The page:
Out of the Box

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POSTED ON October 30, 2017

WA’s own crate 420 Chev crate engine hits 700hp on dyno running 98-octane fuel

This engine is the latest instalment in a line of crate engines that have been in development at A1 Hi Performance in Myaree. In most cases a 700hp smallblock is classed as a bracket engine but this particular motor has such a good idle and such excellent throttle response that it would suit a weekend warrior perfectly. This motor would make it possible to drive your Torana, for example, down to the Motorplex, bolt on some slicks, fire off a quick 9-second pass and then amble home again.

Leon from A1 wanted to show that it was possible to build an engine that ticked all the boxes and could go past 700hp at the same time. To do so meant examining every area inside the engine that could be improved – even slightly – to increase the available horsepower at the back of the crank.

First and foremost was to take up good friend Tony Bischoff from BES in the US, a regular Engine Masters contender, on his offer to supply a set of 18° Dart Pro 1 cylinder heads for the engine. These remarkable pieces flow 375cfm of air at 700-thou through the intakes and 270cfm through the exhausts, which puts them in the 800hp realm in a high compression engine, straight off the bat. The Darts run 2.18 and 1.60-inch valves and are of a spread-port design, which separates the to centre exhaust ports in order to keep those ports cooler by preventing them from sharing each other’s heat. Leon takes this a step further by plumbing in a special external transfer line from the water jacket between the ports to the outlets of the water pump. A further internal water pump modification forces water to pass through the heads rather than favouring the path of least resistance through the block. Even cylinder temperatures lead to greater power production and less opportunity for detonation.

A Dart SHP block was torque plate honed, line honed and machined to achieve zero deck height before the rotating assembly was installed. 420 cubic-inches are achieved with a 4.155-inch bore and a 3.875-inch stroke. It pays to keep in mind in this modern age that not so long ago 420-odd cubes was the realm of big blocks only and that big blocks needed big port heads, big manifolds and big carburettors to unleash their stump-pulling potential. Well guess what? Times have changed but the laws of physics haven’t. Just because we can now build a smallblock with big block displacement, it doesn’t mean we can run typical smallblock heads, manifolds and camshafts and expect to come out all grins and giggles when the engine hits the dyno. Big enignes need to be treated as such to achieve the best results and that is part or the reason behind this engine’s success. It may have 12:1 compression and that may sound high for a 98-octane diet but consider the camshaft timing, the efficiency of the combustion chamber, the cooling system modifications and a host of other improvements and you will begin to piece the puzzle together for yourself. When everything works in harmony: everything works.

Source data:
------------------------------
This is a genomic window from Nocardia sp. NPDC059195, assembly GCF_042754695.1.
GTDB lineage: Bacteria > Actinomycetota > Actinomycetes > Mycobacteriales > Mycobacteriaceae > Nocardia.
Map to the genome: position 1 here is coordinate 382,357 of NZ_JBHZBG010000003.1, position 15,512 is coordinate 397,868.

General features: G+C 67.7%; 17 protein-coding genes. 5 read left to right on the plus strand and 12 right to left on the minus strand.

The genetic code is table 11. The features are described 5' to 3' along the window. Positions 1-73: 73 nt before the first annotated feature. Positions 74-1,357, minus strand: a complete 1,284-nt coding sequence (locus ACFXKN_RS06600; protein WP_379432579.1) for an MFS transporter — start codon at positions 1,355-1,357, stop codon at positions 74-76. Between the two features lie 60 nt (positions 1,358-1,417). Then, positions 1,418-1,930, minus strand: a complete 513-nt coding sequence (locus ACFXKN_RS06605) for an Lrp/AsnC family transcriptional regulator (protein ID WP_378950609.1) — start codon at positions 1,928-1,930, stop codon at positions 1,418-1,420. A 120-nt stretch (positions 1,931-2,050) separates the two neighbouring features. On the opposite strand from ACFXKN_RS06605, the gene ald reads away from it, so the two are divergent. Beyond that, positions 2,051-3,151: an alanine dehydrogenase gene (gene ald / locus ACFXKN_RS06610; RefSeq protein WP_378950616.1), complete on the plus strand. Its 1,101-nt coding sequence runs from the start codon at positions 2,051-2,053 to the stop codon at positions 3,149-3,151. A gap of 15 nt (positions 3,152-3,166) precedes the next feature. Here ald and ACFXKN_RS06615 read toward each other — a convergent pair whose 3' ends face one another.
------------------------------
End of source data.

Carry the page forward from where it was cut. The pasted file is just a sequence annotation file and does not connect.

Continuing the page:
A: This coolant bypass hose allows hot water to escape between the two centre exhaust ports, making the cylinder head temperatures more even from cylinder to cylinder.

B and C: A view inside the valley reveals the specially milled baffle that prevents oil from running back onto the camshaft – again reducing frictional losses.

D: The two kick-outs in the sump allow oil to be thrown outwards and away from the rotating assembly to dramatically reduce windage drag.


On Dyno.
After assembly the engine was fitted to the Superflow 902 engine dyno at C&R Motorsport Developments, where it was subjected to a break-in process to bed the rings and settle the vavletrain. After a quick oil and filter change and a once-over, it was time to open the throttle all the way. The first set of runs were carried out with 98-octane unleaded in the tank to see exactly what this engine was capable of in true street trim. The results were surprising. between 5050rpm and 7550rpm the motor averaged 653.8hp and 548.5lbs/ft of torque. The peak number of 700.5hp at 7100rpm was a very strong result, showing 1.67hp per cubic-inch on pump fuel. The real clincher for any street engine is torque because it often has to shift over 3500lbs of lumbering mass and not a svelte 2300-pound race car. Peak torque was quite staggering at593lbs/ft at 5050rpm, while the average between 5050rpm and 7550rpm was 478.6lbs/ft. Any street car that produces just under 600lbs/ft of torque should not be messed with – just smile politely, keep your eyes straight ahead and pull away slowly. Many racers these days have dedicated fuel cells or even complete fuel systems for the race track – separate from their main fuel tank for daily duties. For that reason, Leon decided to test the mighty 420 with some VP109, high octane racing fuel, just to see if he could alter the tune to suit and coax a few more horsepower out of this recently acclaimed Allstar. The engine responded instantly to the race fuel and the numbers were up everywhere. Peak power rocketed to 714.5hp at 7050rpm – an instant gain of 14hp, which is no easy feat from an efficient engine already making 700hp. As expected, the average was up 12.8hp across the same 2500rpm sample set. With the VP109 aboard, the peak torque number smashed through the 600 barrier with 605.5lbs/ft at 5050rpm. Again, the average was up by 10.7lbs/ft across the test range.

420 Chev Dyno Data 98 Unleaded Fuel
420 Chev Dyno Data VP 109 Fuel


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